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HO F3A/F3B Locomotives with DCC & Sound, Passenger GN F3A- #260A F3B-#260B

HO F3A/F3B Locomotives with DCC & Sound, Passenger GN F3A- #260A F3B-#260B

  • 754,77$


  • Coupler cut levers
  • Windshield wipers
  • Wire grab irons
  • Lit signal lights and/or beacons, if equipped
  • Directional constant lighting
  • Detailed fuel tank with fuel fillers, fuel gauges, breather pipes & retention tanks
  • See-through cab windows and full cab interior
  • Body-mounted McHenry® scale knuckle couplers - Kadee® compatible
  • Scaled from prototype resources including drawings, field measurements, photographs, and more
  • Genesis driveline with 5-pole skew wound motor, precision machined flywheels, and multi-link drivetrain
  • All-wheel electrical pickup provides reliable current flow
  • LED Lighting for realistic appearance
  • Packaging securely holds for the model for safe storage
  • Trainline and MU hoses
  • Lift rings
  • Sanding lines
  • Bell placement & type per prototype
  • Separately-applied photo-etched metal and injection molded detail parts
  • Speed recorder unless note
  • Etched metal fan grilles
  • DCC-ready features Quick Plug™ plug-and-play technology with 21-pin NEM connector
  • Accurately painted and printed paint schemes
  • All-wheel drive with precision gears for smooth & quiet operation
  • Wheels with RP25 contours operate on all popular brands of track
  • Heavy die-cast frame for greater traction and more pulling power
  • Minimum radius: 18” — Recommended radius: 22”


  • Onboard DCC decoder with SoundTraxx Tsunami2 sound
  • Sound units operate in both DC and DCC
  • Engine, horn, and bell sounds work in DC
  • All functions NMRA-compatible in DCC mode
  • Program a multiple unit (MU) lashup with lead unit only horn, bell, and lights
  • Many functions can be altered via Configuration Value (CV) changes
  • Dual cube speakers for optimal sound quality
  • Individual sound boards installed in both A and B units (sound units only)
  • Some functions are limited in DC
  • Excellent low-speed operation
  • Lighting effects such as beacons, Gyralight where prototypically accurate
  • CV chart included in the box


  • F3 Phase II
  • As-built skirts
  • No dynamic brakes
  • Steam generators
  • Dual single-note air horns (A-units)
  • Ladder rest grabs
  • Passenger pilot (A-units)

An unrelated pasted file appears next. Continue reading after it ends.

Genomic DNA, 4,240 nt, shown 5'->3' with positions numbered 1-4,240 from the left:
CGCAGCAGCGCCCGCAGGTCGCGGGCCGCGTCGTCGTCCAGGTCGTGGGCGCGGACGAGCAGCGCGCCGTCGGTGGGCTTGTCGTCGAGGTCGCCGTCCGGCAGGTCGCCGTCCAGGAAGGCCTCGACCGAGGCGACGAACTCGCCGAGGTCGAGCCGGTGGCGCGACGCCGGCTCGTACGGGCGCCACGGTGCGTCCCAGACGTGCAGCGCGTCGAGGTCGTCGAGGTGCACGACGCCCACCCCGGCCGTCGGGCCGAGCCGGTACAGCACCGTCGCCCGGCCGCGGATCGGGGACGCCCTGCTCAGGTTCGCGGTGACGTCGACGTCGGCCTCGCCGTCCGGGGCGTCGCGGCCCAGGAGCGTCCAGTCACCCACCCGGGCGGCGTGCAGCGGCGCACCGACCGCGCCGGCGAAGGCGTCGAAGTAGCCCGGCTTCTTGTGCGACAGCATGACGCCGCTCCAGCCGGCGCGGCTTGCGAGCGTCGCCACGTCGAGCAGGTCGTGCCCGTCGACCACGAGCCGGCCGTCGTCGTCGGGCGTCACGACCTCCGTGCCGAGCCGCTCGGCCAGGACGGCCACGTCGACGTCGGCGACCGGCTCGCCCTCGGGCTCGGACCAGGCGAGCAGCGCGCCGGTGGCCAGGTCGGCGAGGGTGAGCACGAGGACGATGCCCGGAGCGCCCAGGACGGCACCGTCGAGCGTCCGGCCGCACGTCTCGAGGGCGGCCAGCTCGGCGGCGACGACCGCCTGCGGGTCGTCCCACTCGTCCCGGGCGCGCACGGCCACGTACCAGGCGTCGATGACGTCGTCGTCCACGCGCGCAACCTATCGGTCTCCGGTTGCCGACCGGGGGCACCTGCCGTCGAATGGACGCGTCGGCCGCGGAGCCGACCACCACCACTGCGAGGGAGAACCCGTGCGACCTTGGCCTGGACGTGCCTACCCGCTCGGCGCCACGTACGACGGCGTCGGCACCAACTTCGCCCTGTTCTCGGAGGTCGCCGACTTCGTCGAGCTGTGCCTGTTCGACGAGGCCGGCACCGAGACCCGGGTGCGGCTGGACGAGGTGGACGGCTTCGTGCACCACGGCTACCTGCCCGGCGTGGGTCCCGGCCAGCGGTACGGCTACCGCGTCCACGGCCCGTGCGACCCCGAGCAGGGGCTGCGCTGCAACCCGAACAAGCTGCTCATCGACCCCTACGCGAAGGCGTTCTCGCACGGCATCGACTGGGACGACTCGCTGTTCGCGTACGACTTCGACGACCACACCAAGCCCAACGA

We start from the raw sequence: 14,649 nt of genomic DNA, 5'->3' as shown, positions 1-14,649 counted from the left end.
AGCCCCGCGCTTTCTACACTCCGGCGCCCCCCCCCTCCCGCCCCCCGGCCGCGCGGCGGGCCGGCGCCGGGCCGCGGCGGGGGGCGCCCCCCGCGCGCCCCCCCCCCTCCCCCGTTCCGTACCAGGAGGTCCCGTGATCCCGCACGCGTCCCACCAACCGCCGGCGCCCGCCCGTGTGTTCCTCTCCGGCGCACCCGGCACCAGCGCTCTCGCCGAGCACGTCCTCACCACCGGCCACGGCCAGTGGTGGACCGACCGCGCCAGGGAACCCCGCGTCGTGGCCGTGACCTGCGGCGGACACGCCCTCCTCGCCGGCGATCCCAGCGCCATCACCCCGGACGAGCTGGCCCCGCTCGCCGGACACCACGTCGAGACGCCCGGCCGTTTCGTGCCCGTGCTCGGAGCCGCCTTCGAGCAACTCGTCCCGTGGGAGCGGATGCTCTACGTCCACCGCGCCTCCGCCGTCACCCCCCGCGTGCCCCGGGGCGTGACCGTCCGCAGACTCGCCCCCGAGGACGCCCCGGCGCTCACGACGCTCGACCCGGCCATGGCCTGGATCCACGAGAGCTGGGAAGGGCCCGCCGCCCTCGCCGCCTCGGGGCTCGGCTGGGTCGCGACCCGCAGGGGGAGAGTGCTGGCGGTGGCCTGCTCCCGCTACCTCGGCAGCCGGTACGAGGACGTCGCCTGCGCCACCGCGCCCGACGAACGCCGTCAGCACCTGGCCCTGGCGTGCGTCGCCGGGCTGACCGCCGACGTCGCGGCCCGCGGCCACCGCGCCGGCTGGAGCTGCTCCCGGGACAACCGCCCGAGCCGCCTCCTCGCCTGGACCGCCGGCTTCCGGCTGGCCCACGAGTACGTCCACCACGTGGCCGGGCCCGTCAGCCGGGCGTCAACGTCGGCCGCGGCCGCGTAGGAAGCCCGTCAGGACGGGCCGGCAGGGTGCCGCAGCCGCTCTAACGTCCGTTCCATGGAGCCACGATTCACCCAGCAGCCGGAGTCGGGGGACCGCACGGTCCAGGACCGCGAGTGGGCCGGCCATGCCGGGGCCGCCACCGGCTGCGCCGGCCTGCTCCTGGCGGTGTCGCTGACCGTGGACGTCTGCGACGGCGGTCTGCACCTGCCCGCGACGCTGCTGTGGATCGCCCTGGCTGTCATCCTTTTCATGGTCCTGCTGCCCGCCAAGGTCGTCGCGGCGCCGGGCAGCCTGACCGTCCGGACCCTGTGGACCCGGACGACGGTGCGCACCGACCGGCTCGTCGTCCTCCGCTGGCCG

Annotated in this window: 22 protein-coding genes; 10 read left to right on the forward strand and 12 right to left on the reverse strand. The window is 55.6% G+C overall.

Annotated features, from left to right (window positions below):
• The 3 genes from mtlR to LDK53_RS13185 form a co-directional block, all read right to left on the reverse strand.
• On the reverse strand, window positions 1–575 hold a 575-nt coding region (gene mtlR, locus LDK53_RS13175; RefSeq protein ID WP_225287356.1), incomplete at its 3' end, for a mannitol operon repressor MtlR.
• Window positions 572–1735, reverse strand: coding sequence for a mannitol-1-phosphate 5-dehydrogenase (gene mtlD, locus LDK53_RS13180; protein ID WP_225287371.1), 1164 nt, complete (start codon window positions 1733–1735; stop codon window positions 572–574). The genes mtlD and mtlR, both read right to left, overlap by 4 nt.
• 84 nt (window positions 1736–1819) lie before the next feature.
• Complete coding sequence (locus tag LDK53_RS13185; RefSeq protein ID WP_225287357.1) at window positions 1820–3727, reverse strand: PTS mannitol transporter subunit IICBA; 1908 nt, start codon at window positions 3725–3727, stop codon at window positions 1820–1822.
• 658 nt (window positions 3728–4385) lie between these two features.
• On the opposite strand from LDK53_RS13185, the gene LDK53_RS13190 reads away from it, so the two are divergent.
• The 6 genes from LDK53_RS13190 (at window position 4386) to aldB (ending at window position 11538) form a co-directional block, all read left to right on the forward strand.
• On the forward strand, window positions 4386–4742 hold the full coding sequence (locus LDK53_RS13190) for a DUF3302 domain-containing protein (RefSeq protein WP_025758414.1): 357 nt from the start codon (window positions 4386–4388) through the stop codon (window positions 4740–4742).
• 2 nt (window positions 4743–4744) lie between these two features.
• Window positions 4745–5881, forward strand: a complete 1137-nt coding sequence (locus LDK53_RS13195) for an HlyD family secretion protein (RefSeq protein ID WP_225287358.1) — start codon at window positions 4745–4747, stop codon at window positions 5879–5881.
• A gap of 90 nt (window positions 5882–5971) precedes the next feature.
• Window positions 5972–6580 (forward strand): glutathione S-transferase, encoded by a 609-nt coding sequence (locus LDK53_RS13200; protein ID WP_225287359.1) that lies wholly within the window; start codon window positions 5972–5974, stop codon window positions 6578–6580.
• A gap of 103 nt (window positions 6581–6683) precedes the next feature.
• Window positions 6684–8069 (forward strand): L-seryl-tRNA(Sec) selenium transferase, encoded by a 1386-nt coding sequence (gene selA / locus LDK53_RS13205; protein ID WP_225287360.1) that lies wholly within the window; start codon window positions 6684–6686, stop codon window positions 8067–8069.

• F7 Phase I
  • Passenger pilot (A-units)
  • 36” fan-equipped dynamic brakes
  • Dual and single-note air horns (A-units)
  • Upper clear Gyralight and red emergency Gyralight


  • F7 Phase II
  • Freight pilot (A-units)
  • 48” fan-equipped dynamic brakes
  • Nail-type antenna on A-units
  • 3-chime air horns (A-units)
  • B-unit comes with single chime hostler/back up horn


EMD F-units were a line of diesel-electric locomotives produced between November 1939 and November 1960 by General Motors Electro-Motive Division and General Motors-Diesel Division. Final assembly for all F-units was at the GM-EMD plant at La Grange, Illinois and the GMDD plant in London, Ontario, Canada. They were sold to railroads throughout the United States, Canada, and Mexico.

Structurally, the locomotive was a carbody unit, with the body as the main load-bearing structure, designed like a bridge truss and covered with cosmetic panels. The so-called bulldog nose was a distinguishing feature of the locomotive’s appearance, and made a lasting impression in the mind of the traveling public.

The F-units were the most successful “first generation” road (main line) diesel locomotives in North America, and were largely responsible for superseding steam locomotives in road freight service. Before this, diesel units were mostly only built as switcher locomotives, and only used in rail yards.

F-units were sometimes known as “covered wagons”, due to the similarity in appearance of the roof of an F-unit to the canvas roof of a Conestoga wagon, an animal-drawn wagon used in the westward expansion of the United States during the late 18th and 19th centuries. When a train’s locomotive consist included only F-units, the train would then be called a “wagon train”. These two usages are still popular with the railfan community.